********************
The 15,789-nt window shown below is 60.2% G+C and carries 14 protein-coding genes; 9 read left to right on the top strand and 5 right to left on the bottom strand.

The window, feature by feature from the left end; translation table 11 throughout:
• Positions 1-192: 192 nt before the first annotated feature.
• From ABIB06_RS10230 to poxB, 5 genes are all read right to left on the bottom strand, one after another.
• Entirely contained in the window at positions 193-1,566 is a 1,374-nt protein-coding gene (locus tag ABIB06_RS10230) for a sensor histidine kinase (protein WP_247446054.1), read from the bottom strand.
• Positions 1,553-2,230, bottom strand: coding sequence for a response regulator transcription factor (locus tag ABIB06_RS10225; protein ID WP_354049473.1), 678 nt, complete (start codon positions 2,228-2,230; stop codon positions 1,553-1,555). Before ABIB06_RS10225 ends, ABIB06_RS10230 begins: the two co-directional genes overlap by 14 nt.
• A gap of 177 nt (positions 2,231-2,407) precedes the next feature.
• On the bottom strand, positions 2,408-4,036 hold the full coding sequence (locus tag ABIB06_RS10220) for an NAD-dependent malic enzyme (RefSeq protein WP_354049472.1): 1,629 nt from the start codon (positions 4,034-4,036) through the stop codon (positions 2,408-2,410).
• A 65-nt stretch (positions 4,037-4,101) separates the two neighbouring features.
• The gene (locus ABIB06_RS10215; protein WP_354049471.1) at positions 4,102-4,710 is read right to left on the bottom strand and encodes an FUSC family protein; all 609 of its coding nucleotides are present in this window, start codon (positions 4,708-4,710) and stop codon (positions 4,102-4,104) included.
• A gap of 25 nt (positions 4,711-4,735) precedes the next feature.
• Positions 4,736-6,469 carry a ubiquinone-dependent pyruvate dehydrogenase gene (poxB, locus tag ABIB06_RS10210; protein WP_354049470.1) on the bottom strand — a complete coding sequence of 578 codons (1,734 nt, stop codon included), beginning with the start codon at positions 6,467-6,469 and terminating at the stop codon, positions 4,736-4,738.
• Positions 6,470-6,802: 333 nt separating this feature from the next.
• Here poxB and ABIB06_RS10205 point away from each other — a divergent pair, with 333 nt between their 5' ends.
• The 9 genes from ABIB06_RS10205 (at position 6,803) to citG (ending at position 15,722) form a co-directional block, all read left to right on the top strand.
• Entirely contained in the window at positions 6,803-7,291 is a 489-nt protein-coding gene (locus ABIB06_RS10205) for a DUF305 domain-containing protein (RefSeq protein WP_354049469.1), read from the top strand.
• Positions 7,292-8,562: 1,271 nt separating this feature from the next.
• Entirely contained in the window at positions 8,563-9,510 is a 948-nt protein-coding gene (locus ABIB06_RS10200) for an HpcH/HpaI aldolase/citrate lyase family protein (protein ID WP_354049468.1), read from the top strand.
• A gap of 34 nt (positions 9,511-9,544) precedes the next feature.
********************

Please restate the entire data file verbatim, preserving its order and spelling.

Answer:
The 15,789-nt window shown below is 60.2% G+C and carries 14 protein-coding genes; 9 read left to right on the top strand and 5 right to left on the bottom strand.

The window, feature by feature from the left end; translation table 11 throughout:
• Positions 1-192: 192 nt before the first annotated feature.
• From ABIB06_RS10230 to poxB, 5 genes are all read right to left on the bottom strand, one after another.
• Entirely contained in the window at positions 193-1,566 is a 1,374-nt protein-coding gene (locus tag ABIB06_RS10230) for a sensor histidine kinase (protein WP_247446054.1), read from the bottom strand.
• Positions 1,553-2,230, bottom strand: coding sequence for a response regulator transcription factor (locus tag ABIB06_RS10225; protein ID WP_354049473.1), 678 nt, complete (start codon positions 2,228-2,230; stop codon positions 1,553-1,555). Before ABIB06_RS10225 ends, ABIB06_RS10230 begins: the two co-directional genes overlap by 14 nt.
• A gap of 177 nt (positions 2,231-2,407) precedes the next feature.
• On the bottom strand, positions 2,408-4,036 hold the full coding sequence (locus tag ABIB06_RS10220) for an NAD-dependent malic enzyme (RefSeq protein WP_354049472.1): 1,629 nt from the start codon (positions 4,034-4,036) through the stop codon (positions 2,408-2,410).
• A 65-nt stretch (positions 4,037-4,101) separates the two neighbouring features.
• The gene (locus ABIB06_RS10215; protein WP_354049471.1) at positions 4,102-4,710 is read right to left on the bottom strand and encodes an FUSC family protein; all 609 of its coding nucleotides are present in this window, start codon (positions 4,708-4,710) and stop codon (positions 4,102-4,104) included.
• A gap of 25 nt (positions 4,711-4,735) precedes the next feature.
• Positions 4,736-6,469 carry a ubiquinone-dependent pyruvate dehydrogenase gene (poxB, locus tag ABIB06_RS10210; protein WP_354049470.1) on the bottom strand — a complete coding sequence of 578 codons (1,734 nt, stop codon included), beginning with the start codon at positions 6,467-6,469 and terminating at the stop codon, positions 4,736-4,738.
• Positions 6,470-6,802: 333 nt separating this feature from the next.
• Here poxB and ABIB06_RS10205 point away from each other — a divergent pair, with 333 nt between their 5' ends.
• The 9 genes from ABIB06_RS10205 (at position 6,803) to citG (ending at position 15,722) form a co-directional block, all read left to right on the top strand.
• Entirely contained in the window at positions 6,803-7,291 is a 489-nt protein-coding gene (locus ABIB06_RS10205) for a DUF305 domain-containing protein (RefSeq protein WP_354049469.1), read from the top strand.
• Positions 7,292-8,562: 1,271 nt separating this feature from the next.
• Entirely contained in the window at positions 8,563-9,510 is a 948-nt protein-coding gene (locus ABIB06_RS10200) for an HpcH/HpaI aldolase/citrate lyase family protein (protein ID WP_354049468.1), read from the top strand.
• A gap of 34 nt (positions 9,511-9,544) precedes the next feature.